- Virtual Machine concept enables feature-rich, scalable, and robust cross-platform/multi-architecture application platform and promotes software reuse
- Simple and productive software development and deployment model (language, APIs, tools, reuse) reduces cost and time-to-market
- Single end-to-end development paradigm from client devices to back-end systems (where Java already is the de-facto standard)
- Enables flexibility and product extensibility through software services and in-field software delivery, updates, and management
- Highly-functional, deployment-ready runtimes reduce integration, testing, and support costs of final solution
- Open, standards-based technology, interoperable with many industry standards
- Enables leveraging large Java ecosystem of expertise, innovations, products, tools, code, and partners
An example of a successful embedded Java product is Oracle Java ME Embedded, which provides an optimized, robust, and complete Java runtime for resource-constrained devices as small as 130 KB RAM and 350 KB ROM/Flash - and which has already been adopted by the four top chipset and wireless module manufacturers.
In the End, The Value is in the Data
Increasingly, a successful embedded solution doesn’t end with the device. The real value of embedded is in the data, and more importantly, in the business information that can be extracted from that data. A client software platform is only as good as the integration into the enterprise it enables. That is why Oracle is not only driving Java Embedded software into devices, but also puts strategic focus on the Oracle Internet of Things Platform in order to enable customers and partners to build enterprise-class end-to-end solutions that deliver business value for IoT deployments.
For more information on why you should consider Java in embedded, please see the webinars, white papers, research reports, and more available throughout my blog.
Update 7/23/13: A good article/interview is on eWeek: “Oracle Aims Java ME Embedded at the Internet of Things”
- Oracle Java ME Embedded 3.3 GA (General Availability)
- Oracle Java ME SDK 3.3 GA
- The Oracle Java Platform Integrator Program
Here are the details:
Oracle Java ME Embedded 3.3
Oracle Java ME Embedded is an optimized, feature-rich Java runtime for resource-constrained devices, covering a wide range of platforms from small micro-controller devices up to mid-range embedded systems, including “Internet of Things” (IoT) and “Machine-to-Machine (M2M) devices.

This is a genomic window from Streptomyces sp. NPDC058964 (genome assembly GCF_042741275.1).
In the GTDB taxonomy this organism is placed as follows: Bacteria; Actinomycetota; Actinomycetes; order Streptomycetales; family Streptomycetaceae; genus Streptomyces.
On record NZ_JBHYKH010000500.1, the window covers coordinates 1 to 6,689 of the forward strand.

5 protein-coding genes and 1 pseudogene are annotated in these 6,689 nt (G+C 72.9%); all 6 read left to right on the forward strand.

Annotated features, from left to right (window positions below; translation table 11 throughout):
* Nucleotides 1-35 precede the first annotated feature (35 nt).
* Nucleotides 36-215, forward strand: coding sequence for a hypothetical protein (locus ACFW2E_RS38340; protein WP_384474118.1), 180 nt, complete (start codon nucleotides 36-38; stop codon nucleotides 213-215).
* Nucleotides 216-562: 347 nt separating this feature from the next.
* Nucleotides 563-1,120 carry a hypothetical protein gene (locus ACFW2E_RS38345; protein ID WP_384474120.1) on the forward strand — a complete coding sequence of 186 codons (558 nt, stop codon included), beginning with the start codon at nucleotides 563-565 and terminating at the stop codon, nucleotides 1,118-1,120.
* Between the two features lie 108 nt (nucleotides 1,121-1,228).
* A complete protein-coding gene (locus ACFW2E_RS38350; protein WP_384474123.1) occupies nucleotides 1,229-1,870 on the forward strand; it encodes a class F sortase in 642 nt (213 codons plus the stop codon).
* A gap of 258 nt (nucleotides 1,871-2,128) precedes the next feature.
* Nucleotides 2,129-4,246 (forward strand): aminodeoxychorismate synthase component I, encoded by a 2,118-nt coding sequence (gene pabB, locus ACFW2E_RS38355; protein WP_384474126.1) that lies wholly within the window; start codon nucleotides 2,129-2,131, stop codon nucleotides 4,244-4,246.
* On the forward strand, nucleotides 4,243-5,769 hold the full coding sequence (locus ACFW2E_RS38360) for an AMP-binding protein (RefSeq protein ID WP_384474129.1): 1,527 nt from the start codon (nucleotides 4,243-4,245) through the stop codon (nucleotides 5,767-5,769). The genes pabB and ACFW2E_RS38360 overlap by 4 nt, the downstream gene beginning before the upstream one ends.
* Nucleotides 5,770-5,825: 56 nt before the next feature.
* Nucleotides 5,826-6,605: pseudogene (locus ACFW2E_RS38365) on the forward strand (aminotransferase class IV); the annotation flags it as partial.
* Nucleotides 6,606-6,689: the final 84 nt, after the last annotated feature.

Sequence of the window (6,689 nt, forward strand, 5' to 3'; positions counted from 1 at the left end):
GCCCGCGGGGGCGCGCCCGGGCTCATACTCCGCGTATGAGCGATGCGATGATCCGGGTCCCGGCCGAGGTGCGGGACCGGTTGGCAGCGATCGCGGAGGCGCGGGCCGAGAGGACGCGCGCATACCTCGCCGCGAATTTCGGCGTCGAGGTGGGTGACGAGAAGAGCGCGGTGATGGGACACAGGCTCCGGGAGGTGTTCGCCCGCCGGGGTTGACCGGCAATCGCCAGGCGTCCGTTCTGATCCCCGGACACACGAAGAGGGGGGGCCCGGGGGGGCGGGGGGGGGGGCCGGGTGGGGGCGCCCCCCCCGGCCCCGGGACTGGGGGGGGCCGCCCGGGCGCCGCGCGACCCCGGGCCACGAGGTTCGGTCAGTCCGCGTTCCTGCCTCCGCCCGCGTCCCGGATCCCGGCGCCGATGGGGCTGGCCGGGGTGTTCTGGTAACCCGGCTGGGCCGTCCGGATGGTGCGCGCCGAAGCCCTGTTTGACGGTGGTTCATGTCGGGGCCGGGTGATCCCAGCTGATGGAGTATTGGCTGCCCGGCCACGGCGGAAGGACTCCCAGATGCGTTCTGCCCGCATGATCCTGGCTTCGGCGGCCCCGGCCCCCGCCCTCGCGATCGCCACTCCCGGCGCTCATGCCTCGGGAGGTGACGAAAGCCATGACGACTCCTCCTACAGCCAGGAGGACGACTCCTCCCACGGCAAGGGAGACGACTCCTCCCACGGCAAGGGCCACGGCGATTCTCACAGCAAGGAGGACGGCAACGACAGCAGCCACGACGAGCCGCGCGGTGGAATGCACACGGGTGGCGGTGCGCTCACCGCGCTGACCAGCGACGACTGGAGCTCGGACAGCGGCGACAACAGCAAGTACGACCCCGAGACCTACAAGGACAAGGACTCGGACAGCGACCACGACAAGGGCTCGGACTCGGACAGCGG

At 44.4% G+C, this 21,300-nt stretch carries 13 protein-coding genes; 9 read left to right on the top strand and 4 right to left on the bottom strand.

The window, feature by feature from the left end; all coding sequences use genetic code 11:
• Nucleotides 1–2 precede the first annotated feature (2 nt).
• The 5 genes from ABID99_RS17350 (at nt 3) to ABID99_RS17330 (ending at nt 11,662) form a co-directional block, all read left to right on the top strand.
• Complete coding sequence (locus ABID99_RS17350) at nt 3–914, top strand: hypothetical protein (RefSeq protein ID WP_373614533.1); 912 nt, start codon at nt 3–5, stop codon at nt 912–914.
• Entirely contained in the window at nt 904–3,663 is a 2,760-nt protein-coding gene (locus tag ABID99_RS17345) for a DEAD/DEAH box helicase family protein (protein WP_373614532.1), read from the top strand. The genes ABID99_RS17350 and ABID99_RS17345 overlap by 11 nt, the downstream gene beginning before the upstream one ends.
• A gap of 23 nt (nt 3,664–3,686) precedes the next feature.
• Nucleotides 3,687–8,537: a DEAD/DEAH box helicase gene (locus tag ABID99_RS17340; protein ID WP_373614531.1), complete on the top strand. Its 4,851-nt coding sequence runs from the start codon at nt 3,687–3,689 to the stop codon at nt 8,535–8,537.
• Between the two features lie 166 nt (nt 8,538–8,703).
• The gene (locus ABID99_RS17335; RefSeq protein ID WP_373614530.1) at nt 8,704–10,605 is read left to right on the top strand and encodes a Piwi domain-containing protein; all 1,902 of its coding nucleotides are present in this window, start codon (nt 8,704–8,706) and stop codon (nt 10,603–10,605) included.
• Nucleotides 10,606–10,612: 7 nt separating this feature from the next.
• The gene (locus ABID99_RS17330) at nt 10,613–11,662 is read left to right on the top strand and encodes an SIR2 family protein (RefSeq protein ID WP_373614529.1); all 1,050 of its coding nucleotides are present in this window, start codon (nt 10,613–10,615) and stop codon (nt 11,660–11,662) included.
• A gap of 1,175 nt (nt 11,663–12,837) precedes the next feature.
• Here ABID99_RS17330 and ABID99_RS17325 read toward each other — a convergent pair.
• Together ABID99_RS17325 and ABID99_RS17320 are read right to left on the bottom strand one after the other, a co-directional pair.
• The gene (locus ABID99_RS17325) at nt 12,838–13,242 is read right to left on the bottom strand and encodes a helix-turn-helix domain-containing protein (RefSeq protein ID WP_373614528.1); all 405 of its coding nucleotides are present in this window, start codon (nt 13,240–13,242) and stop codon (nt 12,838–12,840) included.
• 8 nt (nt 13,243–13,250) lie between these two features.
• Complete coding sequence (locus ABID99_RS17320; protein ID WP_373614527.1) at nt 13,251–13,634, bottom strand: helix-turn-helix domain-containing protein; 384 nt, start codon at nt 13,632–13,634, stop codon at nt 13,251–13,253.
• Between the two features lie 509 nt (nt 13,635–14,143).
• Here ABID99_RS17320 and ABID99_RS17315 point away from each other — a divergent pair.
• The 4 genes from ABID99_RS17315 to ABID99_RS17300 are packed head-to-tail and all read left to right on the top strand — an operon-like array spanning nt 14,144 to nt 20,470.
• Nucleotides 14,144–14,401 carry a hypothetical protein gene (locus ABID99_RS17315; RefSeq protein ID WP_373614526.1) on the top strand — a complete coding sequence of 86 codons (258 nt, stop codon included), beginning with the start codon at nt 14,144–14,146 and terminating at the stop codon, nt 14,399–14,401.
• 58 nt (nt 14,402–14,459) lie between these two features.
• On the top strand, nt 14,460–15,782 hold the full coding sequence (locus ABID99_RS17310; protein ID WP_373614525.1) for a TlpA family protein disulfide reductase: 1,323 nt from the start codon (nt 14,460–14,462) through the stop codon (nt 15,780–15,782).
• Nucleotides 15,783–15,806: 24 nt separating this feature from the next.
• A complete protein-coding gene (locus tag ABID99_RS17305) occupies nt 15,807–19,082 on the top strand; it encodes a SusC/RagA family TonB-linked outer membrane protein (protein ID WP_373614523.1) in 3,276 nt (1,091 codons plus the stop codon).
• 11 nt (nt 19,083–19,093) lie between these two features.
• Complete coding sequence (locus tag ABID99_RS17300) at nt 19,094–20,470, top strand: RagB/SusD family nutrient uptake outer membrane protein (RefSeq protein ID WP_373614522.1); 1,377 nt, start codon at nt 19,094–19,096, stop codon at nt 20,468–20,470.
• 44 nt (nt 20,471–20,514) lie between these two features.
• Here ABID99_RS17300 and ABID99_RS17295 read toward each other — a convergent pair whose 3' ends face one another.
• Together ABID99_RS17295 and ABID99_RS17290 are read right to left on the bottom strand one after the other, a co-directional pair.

The 3.3 release comes with a range of new features and enhancements, such as additional peripheral support, developer productivity features (network monitor, memory status monitor), API enhancements, and other improvements. Ready-to-run binaries are available through Oracle Technology Network (OTN) for the following platforms:
- KEIL MCBSTM32F200 developer board* (ARM Cortex-M3/M4 with ARM RTX)
- Raspberry Pi Model B (ARM11 with Linux)
Further, the Java ME SDK features an integrated Java ME Embedded emulation environment, which enabled developers to develop and test Java ME applications directly on PCs without the need for a physical hardware platform.
Oracle Java ME SDK 3.3
Along with the update of Oracle Java ME Embedded, the Oracle Java ME SDK toolchain has been updated to support the new Java ME Embedded features and platforms as well as improved device emulation, integrated memory and network monitor, usability enhancements, full Windows 7 support, and more. The NetBeans and Eclipse plugins have been updated as well.
Oracle Java Platform Integrator Program
The Oracle Java Platform Integrator Program enables companies developing embedded products on devices to leverage the technologies Oracle is providing across their choice of hardware and operating systems, allowing them to increase their differentiation and value-add, improve application and service portability across a consistent platform, and reduce engineering efforts and time to market for their solutions through the pre-integrated and optimized Java Embedded stack.
Why is this important?
With this announcement, Oracle continues its push into the embedded space, with an enhanced and robust Java ME Embedded runtime, increased platform coverage, improved toolchain, and partner program that address a wide range of embedded use cases and opportunities in the IoT and M2M spaces.
Ok – Where can I find out more?
- See the press release and watch the new video “Oracle Grows Java Capabilities in the Internet of Things”
- Review the supporting resources (bottom of the press release page), including webcasts, “Getting Started” videos, and more
- Check out the updated product home page, with Data Sheets, FAQs, and White Papers
- Refer to a number of posts on my blog for more information (here, here, here, and here)
Exciting times. Stay tuned for more to come.
* Note: While the MCBSTM32F200 is the officially supported board, the release also works on the MCBSTM32F400 (which is the Cortex-M4 version)
Update 715/13: Added a note on target platforms.
A key feature of Java ME Embedded is the ability for developers to access peripheral devices directly from Java application code. This significantly simplifies development effort because the device-related code is much easier to write, portable across platforms, and there is no need for complicated native code development and integration.
The latest Device Access API is available in Java ME Embedded 3.3, and already supports a host of features, interfaces, and peripherals such as GPIO pins, I2C and SPI busses, serial communication and modems, ADC and DAC converters, pulse counters, and more.
For Java ME 8, we plan to enhance the Device Access API even further by including support for the new Java ME 8 language features aligned with Java SE 8 (such as Generics, Annotations, Try-with-Resources, and so on), adding a few more popular functions (pulse-width-modulation (PWM) output and more), and making the API available as a standard for Java ME and Java SE.
Because hardware integration is such a broad and potentially complex topic we would like to hear from developers: Does the Device Access API meet your needs? Do you see any potential pitfalls and shortcomings? To this effect, we just published the javadocs for the “Device Access API Proposal for Java ME 8″. Please have a look and give us your feedback, either as a comment to this blog entry, or via email.
Check out the latest Java Spotlight Podcast number 138:
An interview with Paul Perrone, found/CEO of Perrone Robotics, on the MAX robotics and automation platform and Life Saving Embedded Java.